The Holiday Inn on West 26th Street looks like any other chain hotel in Manhattan.
It has a clean, small lobby and an attentive staff. A stack of USA Todays sits by the elevator, a vat of lemon-flavored water against the wall. Muzak playing. Tourists trailed by luggage for short-term stays. But there are longer term guests, too: some of the more than 60,000 homeless individuals in NYC who seek shelter every night.
Every winter, cold weather draws attention to unsheltered New Yorkers who find refuge on the subway, dragging heavy blankets and cardboard boxes into corners many commuters are eager to ignore. But the vast majority of New York’s homeless population accepts the beds the city offers as part of its long-standing legal (not to mention moral) responsibility to offer shelter. Because more people seek shelter than the city has shelter beds, the Department of Homeless Services has increasingly turned to other options, including hotels.
Some of those long-term hotel guests gathered just outside the automatic doors on a recent visit to the Holiday Inn, clutching hot beverages and cigarettes. Charmel Lucas, 50, has stayed at the site since around March, one in a string of hotels and shelters via DHS she has stayed in since Superstorm Sandy, when she and her partner lost a space in a friend’s place in Coney Island.
“We’ve just been stuck,” she said.
There are various downsides to living in a hotel, and the jumbo paper cup of Lipton tea her partner held is an example of one. There is no kitchen in their room, just a separate shared area where they’re served food. Lucas’ partner wasn’t able to microwave his tea, so he had to go find some at a deli.
Residents don’t even have their own room key, relying on nonprofit staffers to let them into their room. There are rules about room-cleaning and congregating outside the hotel that have hotel residents looking over their shoulders. The setup wasn’t great for a woman with a wheelchair Lucas knew, or for those with mental health issues or needs that require a social worker or a therapist more than a concierge.
Then there’s the cost to the city. DHS says the average hotel room runs $225 a night with services like staffers, compared to $150 total in a certified shelter, or $85 in so-called “cluster” sites where homeless individuals live in private apartments often in subpar conditions. (Mayor Bill de Blasio has pledged to stop using both cluster sites and hotels in favor of new, central and service-full shelters, but as cluster sites have closed the number of hotels used has increased to 90 from 84 when he announced his homelessness plan in February).
Costs for rooms in Manhattan could rise to $549 a night near Times Square, according to an analysis in April from city Comptroller Scott Stringer.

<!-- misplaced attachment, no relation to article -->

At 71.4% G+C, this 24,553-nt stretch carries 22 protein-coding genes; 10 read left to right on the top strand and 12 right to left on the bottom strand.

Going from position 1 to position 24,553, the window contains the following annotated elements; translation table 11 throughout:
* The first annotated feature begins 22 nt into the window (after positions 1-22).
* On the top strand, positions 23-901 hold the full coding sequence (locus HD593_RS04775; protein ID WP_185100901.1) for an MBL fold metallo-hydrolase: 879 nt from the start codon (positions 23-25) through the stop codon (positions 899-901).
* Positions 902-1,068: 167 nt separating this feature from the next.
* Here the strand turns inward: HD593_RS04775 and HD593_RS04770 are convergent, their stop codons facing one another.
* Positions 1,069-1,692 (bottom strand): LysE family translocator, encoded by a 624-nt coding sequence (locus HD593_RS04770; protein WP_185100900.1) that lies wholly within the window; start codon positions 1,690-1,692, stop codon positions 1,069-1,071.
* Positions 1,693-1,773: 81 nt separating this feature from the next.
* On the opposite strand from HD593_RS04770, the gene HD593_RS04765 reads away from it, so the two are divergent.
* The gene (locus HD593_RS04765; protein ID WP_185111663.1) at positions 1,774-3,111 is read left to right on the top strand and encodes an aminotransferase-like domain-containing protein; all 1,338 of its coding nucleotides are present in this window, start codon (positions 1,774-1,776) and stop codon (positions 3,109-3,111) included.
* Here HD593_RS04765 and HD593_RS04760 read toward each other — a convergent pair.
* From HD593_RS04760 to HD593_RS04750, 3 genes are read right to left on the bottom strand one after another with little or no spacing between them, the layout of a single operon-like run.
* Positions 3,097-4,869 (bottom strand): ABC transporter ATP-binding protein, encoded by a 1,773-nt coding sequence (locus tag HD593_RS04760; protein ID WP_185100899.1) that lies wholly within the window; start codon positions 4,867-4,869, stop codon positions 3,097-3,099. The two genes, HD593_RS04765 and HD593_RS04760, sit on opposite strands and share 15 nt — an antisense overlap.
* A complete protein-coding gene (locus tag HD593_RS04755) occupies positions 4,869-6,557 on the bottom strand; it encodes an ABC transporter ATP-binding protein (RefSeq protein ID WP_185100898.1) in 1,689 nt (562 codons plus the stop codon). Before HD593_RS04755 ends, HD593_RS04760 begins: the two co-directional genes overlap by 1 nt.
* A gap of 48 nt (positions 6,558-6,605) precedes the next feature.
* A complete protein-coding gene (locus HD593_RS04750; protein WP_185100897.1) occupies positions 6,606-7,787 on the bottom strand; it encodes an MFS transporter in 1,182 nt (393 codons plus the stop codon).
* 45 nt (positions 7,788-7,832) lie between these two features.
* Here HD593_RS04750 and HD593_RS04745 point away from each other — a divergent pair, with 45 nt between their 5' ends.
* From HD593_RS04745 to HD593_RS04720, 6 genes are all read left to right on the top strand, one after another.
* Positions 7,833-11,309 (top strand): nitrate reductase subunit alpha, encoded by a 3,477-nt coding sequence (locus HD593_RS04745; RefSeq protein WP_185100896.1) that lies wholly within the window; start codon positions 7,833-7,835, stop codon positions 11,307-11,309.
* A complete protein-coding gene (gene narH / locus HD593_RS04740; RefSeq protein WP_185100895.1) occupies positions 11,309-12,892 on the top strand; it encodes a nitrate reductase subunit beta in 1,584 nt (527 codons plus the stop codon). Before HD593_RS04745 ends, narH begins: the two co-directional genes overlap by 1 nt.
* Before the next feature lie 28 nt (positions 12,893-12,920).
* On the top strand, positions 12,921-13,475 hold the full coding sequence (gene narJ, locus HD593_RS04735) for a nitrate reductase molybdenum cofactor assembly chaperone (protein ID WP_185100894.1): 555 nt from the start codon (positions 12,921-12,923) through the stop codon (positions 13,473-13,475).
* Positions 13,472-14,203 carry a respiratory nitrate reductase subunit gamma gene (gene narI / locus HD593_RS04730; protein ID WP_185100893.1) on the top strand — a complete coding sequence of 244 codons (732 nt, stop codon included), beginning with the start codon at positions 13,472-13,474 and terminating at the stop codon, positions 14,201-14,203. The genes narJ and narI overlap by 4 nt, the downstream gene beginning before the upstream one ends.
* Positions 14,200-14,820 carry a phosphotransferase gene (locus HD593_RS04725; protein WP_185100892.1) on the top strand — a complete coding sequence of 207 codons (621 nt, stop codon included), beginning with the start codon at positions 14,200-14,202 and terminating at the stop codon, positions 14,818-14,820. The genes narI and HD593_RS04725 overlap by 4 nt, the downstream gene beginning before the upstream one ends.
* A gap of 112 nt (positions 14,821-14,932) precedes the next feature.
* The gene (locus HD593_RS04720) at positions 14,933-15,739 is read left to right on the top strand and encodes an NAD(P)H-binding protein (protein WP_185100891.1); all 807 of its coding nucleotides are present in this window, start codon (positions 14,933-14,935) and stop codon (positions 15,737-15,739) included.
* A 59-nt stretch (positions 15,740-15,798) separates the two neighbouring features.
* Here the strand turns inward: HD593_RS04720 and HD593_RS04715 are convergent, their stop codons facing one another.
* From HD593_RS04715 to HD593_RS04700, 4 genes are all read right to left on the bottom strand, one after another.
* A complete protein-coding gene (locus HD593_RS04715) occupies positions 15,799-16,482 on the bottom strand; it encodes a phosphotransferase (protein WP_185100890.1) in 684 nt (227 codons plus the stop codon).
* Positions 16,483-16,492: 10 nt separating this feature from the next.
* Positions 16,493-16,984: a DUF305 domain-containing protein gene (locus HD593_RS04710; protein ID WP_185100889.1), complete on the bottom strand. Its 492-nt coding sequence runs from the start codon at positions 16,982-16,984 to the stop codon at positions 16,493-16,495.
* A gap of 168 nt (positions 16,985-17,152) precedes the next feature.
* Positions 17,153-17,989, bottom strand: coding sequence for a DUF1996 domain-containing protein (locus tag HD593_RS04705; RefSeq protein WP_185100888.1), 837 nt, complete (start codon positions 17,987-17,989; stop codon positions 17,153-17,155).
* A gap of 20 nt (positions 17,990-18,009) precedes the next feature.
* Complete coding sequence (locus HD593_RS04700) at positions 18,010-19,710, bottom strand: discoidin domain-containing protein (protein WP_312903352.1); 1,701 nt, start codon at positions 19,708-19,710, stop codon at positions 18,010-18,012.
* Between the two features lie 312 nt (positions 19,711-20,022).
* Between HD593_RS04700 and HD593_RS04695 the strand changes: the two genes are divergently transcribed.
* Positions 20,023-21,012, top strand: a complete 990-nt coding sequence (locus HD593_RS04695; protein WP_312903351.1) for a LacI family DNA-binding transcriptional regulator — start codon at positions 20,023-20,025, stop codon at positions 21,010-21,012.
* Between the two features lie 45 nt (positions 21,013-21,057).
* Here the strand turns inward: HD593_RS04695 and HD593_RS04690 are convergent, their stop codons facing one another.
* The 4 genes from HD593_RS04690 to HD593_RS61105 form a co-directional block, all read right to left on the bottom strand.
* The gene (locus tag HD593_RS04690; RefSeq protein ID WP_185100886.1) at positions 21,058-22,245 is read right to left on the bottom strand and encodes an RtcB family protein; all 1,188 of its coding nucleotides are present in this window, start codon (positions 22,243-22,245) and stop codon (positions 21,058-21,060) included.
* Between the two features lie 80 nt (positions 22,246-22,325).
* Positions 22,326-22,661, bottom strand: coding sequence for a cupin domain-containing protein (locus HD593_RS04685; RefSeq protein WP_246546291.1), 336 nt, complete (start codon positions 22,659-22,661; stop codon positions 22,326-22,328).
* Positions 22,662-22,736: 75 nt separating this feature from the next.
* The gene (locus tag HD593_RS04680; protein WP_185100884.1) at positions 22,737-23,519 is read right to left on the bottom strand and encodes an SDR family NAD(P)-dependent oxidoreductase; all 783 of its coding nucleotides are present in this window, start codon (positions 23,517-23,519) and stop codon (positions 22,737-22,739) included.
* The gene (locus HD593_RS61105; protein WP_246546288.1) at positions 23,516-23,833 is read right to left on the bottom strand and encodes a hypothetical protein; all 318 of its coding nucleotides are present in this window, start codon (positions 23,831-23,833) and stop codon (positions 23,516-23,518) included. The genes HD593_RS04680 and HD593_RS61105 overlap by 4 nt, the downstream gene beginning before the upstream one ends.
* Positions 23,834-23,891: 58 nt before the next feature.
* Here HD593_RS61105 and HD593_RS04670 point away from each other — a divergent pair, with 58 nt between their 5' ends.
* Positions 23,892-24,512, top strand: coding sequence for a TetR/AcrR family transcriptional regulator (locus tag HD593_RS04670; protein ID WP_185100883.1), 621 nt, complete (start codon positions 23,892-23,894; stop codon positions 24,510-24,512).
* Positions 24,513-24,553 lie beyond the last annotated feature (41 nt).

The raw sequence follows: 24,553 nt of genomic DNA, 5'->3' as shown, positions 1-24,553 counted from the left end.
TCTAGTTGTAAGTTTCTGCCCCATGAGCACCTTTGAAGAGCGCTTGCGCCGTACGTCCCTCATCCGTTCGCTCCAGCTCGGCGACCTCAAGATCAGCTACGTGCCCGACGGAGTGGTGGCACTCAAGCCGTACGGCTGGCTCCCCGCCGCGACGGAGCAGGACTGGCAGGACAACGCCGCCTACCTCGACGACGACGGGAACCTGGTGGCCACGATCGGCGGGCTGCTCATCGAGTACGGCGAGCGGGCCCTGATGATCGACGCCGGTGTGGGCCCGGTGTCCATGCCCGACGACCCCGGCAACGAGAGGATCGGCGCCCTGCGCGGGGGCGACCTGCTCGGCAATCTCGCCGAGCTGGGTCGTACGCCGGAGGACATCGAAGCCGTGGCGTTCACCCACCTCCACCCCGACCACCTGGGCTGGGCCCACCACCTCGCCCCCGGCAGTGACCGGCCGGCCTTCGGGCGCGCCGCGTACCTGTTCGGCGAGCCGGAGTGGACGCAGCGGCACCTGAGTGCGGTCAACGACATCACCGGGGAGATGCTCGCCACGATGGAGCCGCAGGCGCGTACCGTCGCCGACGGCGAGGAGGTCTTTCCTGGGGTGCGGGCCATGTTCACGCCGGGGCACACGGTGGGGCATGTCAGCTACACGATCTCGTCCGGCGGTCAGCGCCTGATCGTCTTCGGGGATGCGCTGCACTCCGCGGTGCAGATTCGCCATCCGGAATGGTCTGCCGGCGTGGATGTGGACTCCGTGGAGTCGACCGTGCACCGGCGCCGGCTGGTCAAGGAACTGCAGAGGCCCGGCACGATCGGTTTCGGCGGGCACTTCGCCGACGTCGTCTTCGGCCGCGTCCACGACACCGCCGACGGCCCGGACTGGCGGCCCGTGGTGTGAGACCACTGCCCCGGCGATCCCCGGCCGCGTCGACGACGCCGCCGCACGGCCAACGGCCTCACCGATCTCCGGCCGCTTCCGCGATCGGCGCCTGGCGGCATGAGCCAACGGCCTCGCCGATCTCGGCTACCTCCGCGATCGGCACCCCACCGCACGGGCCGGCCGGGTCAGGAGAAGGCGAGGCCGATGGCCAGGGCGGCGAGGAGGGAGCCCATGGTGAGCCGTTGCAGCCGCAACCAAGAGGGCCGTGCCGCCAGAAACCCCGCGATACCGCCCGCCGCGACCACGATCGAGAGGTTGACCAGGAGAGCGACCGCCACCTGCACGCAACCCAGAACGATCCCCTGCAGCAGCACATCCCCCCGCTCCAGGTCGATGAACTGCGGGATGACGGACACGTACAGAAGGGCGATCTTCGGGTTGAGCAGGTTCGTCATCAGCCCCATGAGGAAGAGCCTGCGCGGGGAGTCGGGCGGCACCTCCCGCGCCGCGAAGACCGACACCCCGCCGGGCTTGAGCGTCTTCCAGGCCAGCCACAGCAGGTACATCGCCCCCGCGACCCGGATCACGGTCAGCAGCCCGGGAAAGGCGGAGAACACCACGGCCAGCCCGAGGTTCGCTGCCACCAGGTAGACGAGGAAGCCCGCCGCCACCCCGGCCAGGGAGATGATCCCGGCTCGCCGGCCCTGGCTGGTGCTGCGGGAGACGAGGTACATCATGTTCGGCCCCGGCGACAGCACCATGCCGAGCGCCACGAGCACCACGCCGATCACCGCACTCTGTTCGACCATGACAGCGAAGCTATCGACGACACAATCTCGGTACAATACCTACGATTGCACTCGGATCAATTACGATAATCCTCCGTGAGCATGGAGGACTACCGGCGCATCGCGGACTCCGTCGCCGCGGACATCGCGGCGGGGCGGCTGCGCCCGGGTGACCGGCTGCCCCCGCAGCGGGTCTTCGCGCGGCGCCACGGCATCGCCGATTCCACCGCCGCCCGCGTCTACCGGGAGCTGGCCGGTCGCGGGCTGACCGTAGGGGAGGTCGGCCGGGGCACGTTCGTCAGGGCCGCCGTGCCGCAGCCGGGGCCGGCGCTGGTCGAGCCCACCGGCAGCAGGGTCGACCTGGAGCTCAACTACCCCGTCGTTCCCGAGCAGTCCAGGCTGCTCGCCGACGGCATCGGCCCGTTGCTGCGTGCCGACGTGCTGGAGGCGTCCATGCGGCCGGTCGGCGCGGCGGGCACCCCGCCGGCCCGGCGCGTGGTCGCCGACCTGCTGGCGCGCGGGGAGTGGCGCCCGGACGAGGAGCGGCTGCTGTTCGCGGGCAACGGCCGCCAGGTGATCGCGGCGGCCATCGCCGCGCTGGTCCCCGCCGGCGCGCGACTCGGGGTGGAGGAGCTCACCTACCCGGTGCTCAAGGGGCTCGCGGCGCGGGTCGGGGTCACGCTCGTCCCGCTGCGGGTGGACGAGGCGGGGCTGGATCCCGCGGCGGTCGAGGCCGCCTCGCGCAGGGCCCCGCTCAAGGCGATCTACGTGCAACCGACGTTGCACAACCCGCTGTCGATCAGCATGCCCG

The low-end side of the hotel spectrum is worse for other reasons. Two of the 57 hotels used to shelter homeless families with children in NYC were the sites of a prostitution and trafficking enterprise, and residents saw evidence of prostitution and one was even offered work as a prostitute herself, according to a report released by the city’s Department of Investigation last week. The report urges DHS to improve vetting of hotels to avoid those with criminal behavior. The NYPD is conducting a security review and DHS says all hotels used as shelters have 24/7 security. But the agency has agreed to implement DOI’s recommendation to occupy hotels identified with potential criminal activity in their entirety, if they have to use them at all.
Still, Lucas and other Holiday Inn residents count themselves lucky. One who gave her name only as S. remembered stays in a Bronx hotel infested with rodents and roaches. Lucas recalls bunk beds in another hotel uptown. At least at the Holiday Inn, they have some private space and a restroom of their own, and a working relationship with the staff. The inn, which serves adult families without young children, shows no evidence of the criminal incidents the DOI report uncovered in 34 other hotels used as shelters: no arrests took place at the address in 2017, according to the NYPD.
But Lucas is eager to move on. She is a volunteer with Picture the Homeless, an advocacy group, and works in delivery for Uber Eats and Postmates, walking or taking public transportation to apartments she’d love to live in someday. Making a delivery or re-entering the hotel from work in her dress winter coat, you wouldn’t have any idea she didn’t have a permanent home to return to, that she was stuck in limbo.
“I ain’t had a tub in years,” she says before heading for the hotel’s automatic doors, where she’ll wait for the elevator like any other guest.